Judging from the numbers, more college students are going to have to become like Michael and help pay their own way. Private, four-year colleges now charge over $27,000 annually in tuition and fees alone, according to the College Board. And with the Great Recession wiping out trillions in household wealth in the U.S., one result is that high-income parents are now covering only $11,204 a year in college costs from their income and savings, down from $15,076 in just a year.

That’s not to say that we should return to some Dickensian moment, of squeezing as much work out of kids as possible. Over-burdening them with work hours during the school year is no recipe for a successful college experience, either.

“Because college is so expensive, you want to make sure they get all they can out of it,” says Morris. “I would encourage kids to work during the summer, put that money towards their education, and then limit the amount of hours worked when they need to concentrate on school.

Accountability has the possibility to make everyone happy. “I can’t tell you how many parents have said to me, ‘Why didn’t I ever teach my child how to manage money?’” says Williamson, who created The Real-Life Money Game to help kids grasp the fundamentals of personal finance. “Now parents are finally starting to pay attention.”


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Might be the worst real world example you could come up with. Mom forking up all the tuition and book costs doesn’t exactly relate to the real issue. thousands of upper middle class youths who’s parents got absolutely hammered by the housing bubble are forced to come up with all the money for school. working full time and going to school full time might be the second hardest thing to do in this country besides raising kids which parents don’t take seriously any more. While these parents spent hundreds of thousands on taxes so that people could take advantage of the system, go to school for free, and in some cases even get paid for it, poor little johnny is forking up all his money and putting himself in debt just to better himself. It makes zero sense to punish kid’s because there parent decided to be productive members of society.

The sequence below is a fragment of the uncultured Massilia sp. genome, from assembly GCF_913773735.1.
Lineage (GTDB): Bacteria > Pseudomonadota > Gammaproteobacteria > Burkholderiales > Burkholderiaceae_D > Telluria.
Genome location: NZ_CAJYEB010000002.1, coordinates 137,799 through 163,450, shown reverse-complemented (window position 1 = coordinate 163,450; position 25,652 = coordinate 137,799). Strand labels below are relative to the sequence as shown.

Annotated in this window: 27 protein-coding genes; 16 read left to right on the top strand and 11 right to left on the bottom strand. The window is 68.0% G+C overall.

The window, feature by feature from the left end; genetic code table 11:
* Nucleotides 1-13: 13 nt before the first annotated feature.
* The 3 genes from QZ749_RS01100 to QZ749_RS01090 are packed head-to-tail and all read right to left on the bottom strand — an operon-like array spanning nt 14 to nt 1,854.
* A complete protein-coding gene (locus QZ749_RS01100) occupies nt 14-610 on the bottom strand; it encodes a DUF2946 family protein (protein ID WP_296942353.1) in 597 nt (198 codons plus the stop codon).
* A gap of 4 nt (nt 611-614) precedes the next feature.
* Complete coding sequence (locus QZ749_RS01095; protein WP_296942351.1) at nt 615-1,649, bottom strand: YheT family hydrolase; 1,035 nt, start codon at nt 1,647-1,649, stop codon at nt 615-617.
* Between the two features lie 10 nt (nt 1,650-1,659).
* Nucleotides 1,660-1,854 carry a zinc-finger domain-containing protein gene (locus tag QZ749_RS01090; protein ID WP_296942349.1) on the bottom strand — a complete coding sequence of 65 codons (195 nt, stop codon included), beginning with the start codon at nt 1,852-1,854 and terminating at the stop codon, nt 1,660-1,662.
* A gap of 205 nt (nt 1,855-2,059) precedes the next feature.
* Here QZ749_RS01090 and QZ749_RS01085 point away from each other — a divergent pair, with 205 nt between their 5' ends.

quit crying if your poor and do something

Posted by at0818 | Report as abusive

all i can say is….awwwww……poor babies

Posted by brin3m | Report as abusive

It is most important to keep student loans as low as possible, because exorbitant monthly payments after graduation will only limit the jobs we shall be able to choose from.

Good public schools still deliver most bang for the buck, at least for in-state students.

Read more here: 7/value-of-education-economically.html

Posted by PeterMelzer | Report as abusive

This article completely misses the most important point: how the hell does the university system justify their outrageous price increases?

Both healthcare and college have grossly outstripped all other sectors for price increases over the last two decades. Healthcare we all know is screwed up, but at least it can make an argument that technology has played a part. What’s ‘College’s’ excuse? If you raise your prices consistently faster than inflation in the country then you’d better have a damn good reason.

Posted by PapaDisco | Report as abusive